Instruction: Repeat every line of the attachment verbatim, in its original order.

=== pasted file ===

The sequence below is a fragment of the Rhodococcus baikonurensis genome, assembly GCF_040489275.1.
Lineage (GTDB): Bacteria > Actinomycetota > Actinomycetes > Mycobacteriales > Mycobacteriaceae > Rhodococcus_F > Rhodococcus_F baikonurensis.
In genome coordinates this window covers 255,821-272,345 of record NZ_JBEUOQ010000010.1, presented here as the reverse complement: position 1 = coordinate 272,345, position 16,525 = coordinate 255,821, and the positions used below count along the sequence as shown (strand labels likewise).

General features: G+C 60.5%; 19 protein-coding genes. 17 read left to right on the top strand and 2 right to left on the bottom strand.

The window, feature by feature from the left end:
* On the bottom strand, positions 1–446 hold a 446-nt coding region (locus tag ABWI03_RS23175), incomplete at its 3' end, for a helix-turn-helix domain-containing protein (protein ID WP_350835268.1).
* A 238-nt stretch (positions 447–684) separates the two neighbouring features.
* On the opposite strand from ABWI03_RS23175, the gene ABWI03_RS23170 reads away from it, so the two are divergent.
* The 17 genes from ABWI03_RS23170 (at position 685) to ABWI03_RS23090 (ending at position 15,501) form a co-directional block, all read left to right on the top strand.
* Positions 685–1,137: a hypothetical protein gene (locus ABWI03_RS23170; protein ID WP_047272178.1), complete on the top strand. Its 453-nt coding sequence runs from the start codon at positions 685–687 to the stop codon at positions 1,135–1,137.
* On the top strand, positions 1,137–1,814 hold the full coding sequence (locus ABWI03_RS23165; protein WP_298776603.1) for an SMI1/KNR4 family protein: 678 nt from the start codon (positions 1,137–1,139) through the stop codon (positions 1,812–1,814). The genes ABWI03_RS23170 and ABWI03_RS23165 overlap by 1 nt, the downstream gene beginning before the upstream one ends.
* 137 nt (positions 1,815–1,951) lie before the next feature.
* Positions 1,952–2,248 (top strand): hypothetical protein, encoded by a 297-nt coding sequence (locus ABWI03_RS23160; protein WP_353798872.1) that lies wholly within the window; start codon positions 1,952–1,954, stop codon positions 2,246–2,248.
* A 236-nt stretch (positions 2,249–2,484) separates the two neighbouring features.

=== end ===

The sequence below is a fragment of the Rhodococcus baikonurensis genome, assembly GCF_040489275.1.
Lineage (GTDB): Bacteria > Actinomycetota > Actinomycetes > Mycobacteriales > Mycobacteriaceae > Rhodococcus_F > Rhodococcus_F baikonurensis.
In genome coordinates this window covers 255,821-272,345 of record NZ_JBEUOQ010000010.1, presented here as the reverse complement: position 1 = coordinate 272,345, position 16,525 = coordinate 255,821, and the positions used below count along the sequence as shown (strand labels likewise).

General features: G+C 60.5%; 19 protein-coding genes. 17 read left to right on the top strand and 2 right to left on the bottom strand.

The window, feature by feature from the left end:
* On the bottom strand, positions 1–446 hold a 446-nt coding region (locus tag ABWI03_RS23175), incomplete at its 3' end, for a helix-turn-helix domain-containing protein (protein ID WP_350835268.1).
* A 238-nt stretch (positions 447–684) separates the two neighbouring features.
* On the opposite strand from ABWI03_RS23175, the gene ABWI03_RS23170 reads away from it, so the two are divergent.
* The 17 genes from ABWI03_RS23170 (at position 685) to ABWI03_RS23090 (ending at position 15,501) form a co-directional block, all read left to right on the top strand.
* Positions 685–1,137: a hypothetical protein gene (locus ABWI03_RS23170; protein ID WP_047272178.1), complete on the top strand. Its 453-nt coding sequence runs from the start codon at positions 685–687 to the stop codon at positions 1,135–1,137.
* On the top strand, positions 1,137–1,814 hold the full coding sequence (locus ABWI03_RS23165; protein WP_298776603.1) for an SMI1/KNR4 family protein: 678 nt from the start codon (positions 1,137–1,139) through the stop codon (positions 1,812–1,814). The genes ABWI03_RS23170 and ABWI03_RS23165 overlap by 1 nt, the downstream gene beginning before the upstream one ends.
* 137 nt (positions 1,815–1,951) lie before the next feature.
* Positions 1,952–2,248 (top strand): hypothetical protein, encoded by a 297-nt coding sequence (locus ABWI03_RS23160; protein WP_353798872.1) that lies wholly within the window; start codon positions 1,952–1,954, stop codon positions 2,246–2,248.
* A 236-nt stretch (positions 2,249–2,484) separates the two neighbouring features.